Mr. Manninghann-Buller (Daventry)

I have not had the advantage of introducing a Bill but I suppose that when one does one endeavours to disarm criticism in advance. If these were the intentions of the learned Solicitor-General in introducing this Bill, I must confess that I think it unfortunate that, in his lengthy and lucid exposition, he dealt so shortly with the three chief points which have kept us so long in the Debate today. If he had dealt with those points, it may be that the Debate would never have lasted so long. I do sympathise with him because if he had had, throughout this Debate, the assistance of a Cabinet Minister beside him or of any other Minister who could have authorised him to give some assurance, or to give some concession, we might have got through this matter much more speedily. I do not of course know what his attitude will be when he comes, if he comes, to reply. It is obvious, I think, that the particular points in this Bill to which attention was drawn by the right hon. and learned Gentleman the Member for Hillhead (Mr. Reid) have met with support not only from these Benches but from the Benches opposite. I do not think the Government have found one supporter amid the serried ranks of the empty Benches behind them.

What are the three points under consideration? First, there is the question whether some notification should not be given of the making of regulations on the lines of the recommendations of the Donoughmore Report and which the Solicitor-General has said have been discarded in this Bill. I agree that it is not always possible to give notice in advance of the regulations that are to be made but where it can be done it should be. Either some preliminary announcement can be made or it can be prescribed that the regulations will come into effect on a specific date as was done in the case of the Regulations imposing a £10 restriction on building without a licence, thus enabling people to consider the regulations before they became operative. It does enable people to know the law before the law starts being applied. I hope that even though it may not be possible to put some such provision in the Bill, we shall receive some assurance that when it can be done, advance notice of the regulations shall be given. That point was made, not only from this side of the House, but also by the hon. Member for Kettering (Mr. Mitchison).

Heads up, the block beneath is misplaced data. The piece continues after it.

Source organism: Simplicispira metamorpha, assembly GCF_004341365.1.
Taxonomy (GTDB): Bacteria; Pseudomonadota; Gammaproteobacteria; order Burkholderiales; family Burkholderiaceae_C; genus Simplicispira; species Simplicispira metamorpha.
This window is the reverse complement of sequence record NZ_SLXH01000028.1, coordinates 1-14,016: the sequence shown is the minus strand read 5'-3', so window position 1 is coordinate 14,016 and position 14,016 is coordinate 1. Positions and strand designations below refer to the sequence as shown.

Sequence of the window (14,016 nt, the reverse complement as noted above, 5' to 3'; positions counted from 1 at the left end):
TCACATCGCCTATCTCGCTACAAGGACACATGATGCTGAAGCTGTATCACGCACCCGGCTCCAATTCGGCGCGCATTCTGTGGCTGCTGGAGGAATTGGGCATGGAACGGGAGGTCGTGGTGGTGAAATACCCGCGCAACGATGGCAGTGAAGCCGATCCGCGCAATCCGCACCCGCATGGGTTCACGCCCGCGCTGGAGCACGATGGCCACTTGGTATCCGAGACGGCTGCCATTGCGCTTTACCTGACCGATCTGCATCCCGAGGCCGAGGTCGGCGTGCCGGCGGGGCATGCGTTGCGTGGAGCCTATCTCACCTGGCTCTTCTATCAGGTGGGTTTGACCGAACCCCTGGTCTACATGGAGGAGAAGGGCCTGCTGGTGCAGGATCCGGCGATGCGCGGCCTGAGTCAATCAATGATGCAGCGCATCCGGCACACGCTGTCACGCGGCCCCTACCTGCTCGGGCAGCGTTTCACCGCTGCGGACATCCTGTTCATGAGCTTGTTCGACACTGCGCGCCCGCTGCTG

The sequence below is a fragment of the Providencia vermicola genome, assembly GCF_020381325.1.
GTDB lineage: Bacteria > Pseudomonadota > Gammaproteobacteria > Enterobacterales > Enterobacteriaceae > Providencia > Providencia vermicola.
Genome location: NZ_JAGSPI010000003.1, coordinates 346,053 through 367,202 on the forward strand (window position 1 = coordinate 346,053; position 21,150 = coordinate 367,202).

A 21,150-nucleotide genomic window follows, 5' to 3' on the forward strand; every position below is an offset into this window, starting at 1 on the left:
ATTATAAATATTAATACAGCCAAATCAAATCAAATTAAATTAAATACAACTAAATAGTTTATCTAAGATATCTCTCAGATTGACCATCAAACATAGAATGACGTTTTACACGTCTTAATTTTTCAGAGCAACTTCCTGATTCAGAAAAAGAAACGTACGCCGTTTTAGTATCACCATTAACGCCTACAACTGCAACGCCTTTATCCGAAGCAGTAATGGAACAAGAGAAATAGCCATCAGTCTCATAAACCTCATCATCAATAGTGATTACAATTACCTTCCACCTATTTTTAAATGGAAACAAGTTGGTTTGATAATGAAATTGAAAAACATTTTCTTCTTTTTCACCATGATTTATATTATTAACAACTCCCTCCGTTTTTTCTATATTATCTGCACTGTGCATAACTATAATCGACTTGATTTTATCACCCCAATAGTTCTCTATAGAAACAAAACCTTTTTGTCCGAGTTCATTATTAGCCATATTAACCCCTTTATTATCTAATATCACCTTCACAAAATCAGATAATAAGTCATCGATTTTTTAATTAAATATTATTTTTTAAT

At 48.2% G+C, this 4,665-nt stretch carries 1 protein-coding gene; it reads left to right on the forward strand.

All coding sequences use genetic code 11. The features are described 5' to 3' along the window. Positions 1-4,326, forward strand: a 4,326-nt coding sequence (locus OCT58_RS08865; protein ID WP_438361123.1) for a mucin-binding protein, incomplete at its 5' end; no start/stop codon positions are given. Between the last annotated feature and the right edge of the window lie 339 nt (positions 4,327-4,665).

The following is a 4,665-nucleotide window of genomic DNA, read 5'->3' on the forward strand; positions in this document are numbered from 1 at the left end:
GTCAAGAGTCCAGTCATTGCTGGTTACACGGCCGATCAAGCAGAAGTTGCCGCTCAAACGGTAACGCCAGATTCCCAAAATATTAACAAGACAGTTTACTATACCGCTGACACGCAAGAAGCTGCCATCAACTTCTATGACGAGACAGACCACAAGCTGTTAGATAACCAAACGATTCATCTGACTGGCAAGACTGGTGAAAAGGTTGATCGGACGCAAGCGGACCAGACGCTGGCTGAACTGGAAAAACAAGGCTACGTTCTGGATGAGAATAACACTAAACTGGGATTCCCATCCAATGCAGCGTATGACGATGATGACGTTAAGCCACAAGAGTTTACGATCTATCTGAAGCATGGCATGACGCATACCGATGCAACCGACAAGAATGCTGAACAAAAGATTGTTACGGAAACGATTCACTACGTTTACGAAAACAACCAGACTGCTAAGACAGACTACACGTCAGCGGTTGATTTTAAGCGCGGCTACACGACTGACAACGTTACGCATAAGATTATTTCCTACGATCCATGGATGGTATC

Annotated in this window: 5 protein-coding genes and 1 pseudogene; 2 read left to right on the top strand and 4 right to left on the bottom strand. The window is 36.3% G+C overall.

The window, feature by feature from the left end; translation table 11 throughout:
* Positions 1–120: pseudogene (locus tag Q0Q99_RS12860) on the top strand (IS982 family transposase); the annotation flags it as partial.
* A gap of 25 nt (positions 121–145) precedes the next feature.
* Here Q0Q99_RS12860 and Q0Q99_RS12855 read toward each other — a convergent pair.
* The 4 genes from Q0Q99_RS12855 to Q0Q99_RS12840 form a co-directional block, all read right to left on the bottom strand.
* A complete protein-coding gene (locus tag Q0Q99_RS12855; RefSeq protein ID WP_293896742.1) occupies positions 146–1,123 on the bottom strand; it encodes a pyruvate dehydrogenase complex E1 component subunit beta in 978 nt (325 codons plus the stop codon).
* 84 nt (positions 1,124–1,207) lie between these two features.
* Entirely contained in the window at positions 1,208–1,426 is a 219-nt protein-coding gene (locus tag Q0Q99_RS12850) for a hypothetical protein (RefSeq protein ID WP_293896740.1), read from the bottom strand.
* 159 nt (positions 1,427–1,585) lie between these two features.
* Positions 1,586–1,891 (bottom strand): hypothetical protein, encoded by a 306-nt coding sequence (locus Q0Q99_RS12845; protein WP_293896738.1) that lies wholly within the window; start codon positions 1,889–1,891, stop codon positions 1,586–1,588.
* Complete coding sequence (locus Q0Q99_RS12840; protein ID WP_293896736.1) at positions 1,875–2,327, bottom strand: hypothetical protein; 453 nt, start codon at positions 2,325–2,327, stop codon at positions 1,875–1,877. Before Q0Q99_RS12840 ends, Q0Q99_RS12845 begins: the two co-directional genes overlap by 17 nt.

The second point is one which, although the hon. Member for Nelson and Colne (Mr. Silverman)—who I am sorry to see is not here now—thinks it is merely a Committee point, is one of considerable substance, and affects every man and woman in this land. It is whether an order can be made and become law before anyone can know what it is. We have had considerable arguments about what is the law now, before this Bill becomes an Act. The Senior Member for Cambridge University (Mr. Pickthorn) referred to a reported case with which the hon. Member for Kettering showed he was acquainted. However the law may be now, the question will still arise whether this Bill, if it is passed in its present form, will affect that law. When one sees in Clause 2 the words: As soon as may be after the making of any statutory instrument it shall be sent to the King's Printer…. I should have thought that implied that an Order was made before it got to the King's Printer, and so was in operation before anyone could receive it. I hope that notwithstanding the absence of his colleagues, the Solicitor-General will be able to give some assurance that that matter will be put right before this Debate is concluded.